Polling stations closed on Sunday evening across Kosovo in an election whose outcome remains hard to call owing to the tight competition between the main parties.
After 12 hours, polling station closed their doors at 7pm for voters to cast ballots in Kosovo’s early general elections.
The Central Election Commission said that 43.20 per cent of more than 1,700,000 eligible voters had cast ballots.
The highest turnout was registered in Pristina, where 51.73 per cent voted. Turnout was far lower in Serb-dominated areas. In North Mitrovica, 38.83 per cent voted, in Leposavic, 37.44 per cent cast ballots, in Zubin Potok, 41.02 per cent voted and in Zvecan only 27.36 voted.
No major irregularities were reported, but NGOs said their observers had witnessed thousands of cases of family voting and other cases of bribing voters.
The State Prosecutor’s Office said it was investigating several cases involving more than ten people who allegedly bribed voters in the Mitrovica and Lipjan regions.
Aiming to ensure that no corrupt acts or crimes took place during the voting, around 100 prosecutors were on duty across the country alongside 27,733 election observers.
The first preliminary results were due to be announced after midnight.
The early elections are considered to be crucial for the future integration of the Serbian northern part of the country, while the outcome will also be an important milestone on Kosovo’s European path.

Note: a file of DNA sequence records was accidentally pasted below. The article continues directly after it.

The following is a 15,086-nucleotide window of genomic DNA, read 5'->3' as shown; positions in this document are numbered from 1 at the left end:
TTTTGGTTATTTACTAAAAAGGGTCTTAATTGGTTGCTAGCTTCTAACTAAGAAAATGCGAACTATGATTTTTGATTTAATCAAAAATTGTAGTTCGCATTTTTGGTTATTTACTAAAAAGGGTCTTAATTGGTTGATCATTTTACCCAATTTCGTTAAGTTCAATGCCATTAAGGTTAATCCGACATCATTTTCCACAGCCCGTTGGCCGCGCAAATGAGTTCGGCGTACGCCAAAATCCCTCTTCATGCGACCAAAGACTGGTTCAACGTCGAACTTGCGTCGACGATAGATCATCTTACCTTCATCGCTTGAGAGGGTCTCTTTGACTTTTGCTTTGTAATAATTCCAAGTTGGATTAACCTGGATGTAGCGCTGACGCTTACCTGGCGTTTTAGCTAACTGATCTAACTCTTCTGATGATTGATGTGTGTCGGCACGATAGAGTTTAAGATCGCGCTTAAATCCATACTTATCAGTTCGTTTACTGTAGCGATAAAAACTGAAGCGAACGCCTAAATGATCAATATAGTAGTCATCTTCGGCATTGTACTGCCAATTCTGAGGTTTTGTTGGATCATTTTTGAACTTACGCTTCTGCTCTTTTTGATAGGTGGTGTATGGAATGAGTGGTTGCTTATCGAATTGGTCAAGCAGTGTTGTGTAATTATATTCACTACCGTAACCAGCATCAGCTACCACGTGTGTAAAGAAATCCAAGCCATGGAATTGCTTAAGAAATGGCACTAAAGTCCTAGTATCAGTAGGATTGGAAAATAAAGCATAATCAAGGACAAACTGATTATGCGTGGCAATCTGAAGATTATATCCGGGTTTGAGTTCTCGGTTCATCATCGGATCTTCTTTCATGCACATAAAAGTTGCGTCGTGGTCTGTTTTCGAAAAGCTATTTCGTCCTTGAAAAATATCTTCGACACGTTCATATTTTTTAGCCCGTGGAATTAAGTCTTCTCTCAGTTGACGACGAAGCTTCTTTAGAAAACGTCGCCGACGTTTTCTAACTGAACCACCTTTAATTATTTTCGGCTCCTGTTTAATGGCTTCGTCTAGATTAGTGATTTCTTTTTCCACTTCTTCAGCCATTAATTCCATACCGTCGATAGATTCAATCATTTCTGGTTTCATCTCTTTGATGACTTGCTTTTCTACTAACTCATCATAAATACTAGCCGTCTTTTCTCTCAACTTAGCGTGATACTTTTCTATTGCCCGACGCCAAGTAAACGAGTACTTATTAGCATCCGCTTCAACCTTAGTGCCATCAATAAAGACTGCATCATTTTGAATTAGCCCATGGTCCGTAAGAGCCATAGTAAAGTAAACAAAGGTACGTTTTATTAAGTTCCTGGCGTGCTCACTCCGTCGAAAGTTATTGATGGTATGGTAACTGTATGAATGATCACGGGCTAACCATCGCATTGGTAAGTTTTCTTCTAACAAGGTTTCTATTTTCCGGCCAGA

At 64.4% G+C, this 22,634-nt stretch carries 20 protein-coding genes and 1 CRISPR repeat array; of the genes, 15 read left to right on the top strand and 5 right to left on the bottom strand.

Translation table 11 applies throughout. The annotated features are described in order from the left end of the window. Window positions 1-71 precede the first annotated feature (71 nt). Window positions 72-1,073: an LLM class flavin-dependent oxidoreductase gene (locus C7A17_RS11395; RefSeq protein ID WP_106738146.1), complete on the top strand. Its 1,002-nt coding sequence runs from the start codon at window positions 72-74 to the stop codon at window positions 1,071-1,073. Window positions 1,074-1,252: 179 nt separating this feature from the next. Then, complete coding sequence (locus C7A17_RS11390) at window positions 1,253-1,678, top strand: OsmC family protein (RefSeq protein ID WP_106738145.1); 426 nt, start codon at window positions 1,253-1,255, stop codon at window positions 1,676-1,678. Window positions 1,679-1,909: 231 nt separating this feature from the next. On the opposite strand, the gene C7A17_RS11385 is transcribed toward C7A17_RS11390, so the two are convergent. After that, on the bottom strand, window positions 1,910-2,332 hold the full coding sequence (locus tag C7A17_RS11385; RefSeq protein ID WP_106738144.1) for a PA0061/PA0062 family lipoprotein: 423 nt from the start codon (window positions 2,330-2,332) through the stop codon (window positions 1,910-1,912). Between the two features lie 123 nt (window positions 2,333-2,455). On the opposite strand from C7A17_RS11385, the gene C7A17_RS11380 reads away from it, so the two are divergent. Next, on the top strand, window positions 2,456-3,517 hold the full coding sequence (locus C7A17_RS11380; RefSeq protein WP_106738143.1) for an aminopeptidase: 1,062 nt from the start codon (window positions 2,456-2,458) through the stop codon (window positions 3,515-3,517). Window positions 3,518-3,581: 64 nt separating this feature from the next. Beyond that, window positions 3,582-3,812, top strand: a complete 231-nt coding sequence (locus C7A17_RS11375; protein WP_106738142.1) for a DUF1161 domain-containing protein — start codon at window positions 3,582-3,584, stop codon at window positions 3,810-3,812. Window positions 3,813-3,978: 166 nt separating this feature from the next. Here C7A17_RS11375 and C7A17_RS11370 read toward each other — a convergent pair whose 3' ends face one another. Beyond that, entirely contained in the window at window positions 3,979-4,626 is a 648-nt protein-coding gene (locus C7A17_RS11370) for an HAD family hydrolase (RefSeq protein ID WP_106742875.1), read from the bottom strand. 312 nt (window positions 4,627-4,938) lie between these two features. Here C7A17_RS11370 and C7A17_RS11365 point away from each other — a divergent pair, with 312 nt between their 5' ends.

The EU, which has been brokering talks on normalizing relations between Pristina and Belgrade, said it was looking forward to continuing its close ‘engagement and commitment to Kosovo with the new government after the elections’.
The outcome of the election is the most uncertain one ever since Kosovo declared independence in 2008.
Hashim Thaci, the outgoing Prime minister and leader of the Democratic Party of Kosovo, PDK, has ruled for more than six years, but his government is blamed for corruption, poverty and graft.
While casting his vote, Thaci said it was a “historic day” for the country. Thaci’s main challenge comes from Isa Mustafa’s Democratic League of Kosovo, LDK.
Meanwhile, the nationalistic Vetevendosje movement is expected to win more votes than it did in the last elections in 2010, when it gained 12.69 per cent.
While most of the parties praised the election process, the LDK announced it would not accept the results if there were major irregularities. Tracey Ann Jacobson, US ambassador, urged authorities to act responsibly during the count.
Some 30 parties with a total of 1,235 candidates ran for the June 8 polls.
In the last general elections in Kosovo held in 2010, the PDK won 32.11 per cent of the votes, the LDK won 24.69 per cent, Vetevendosje gained 12.69 per cent, Ramush Haradinaj’s Alliance for the Future of Kosovo, AAK, won 11.04 per cent and Behgjet Paccolli’s New Kosovo Alliance won 7.29 per cent.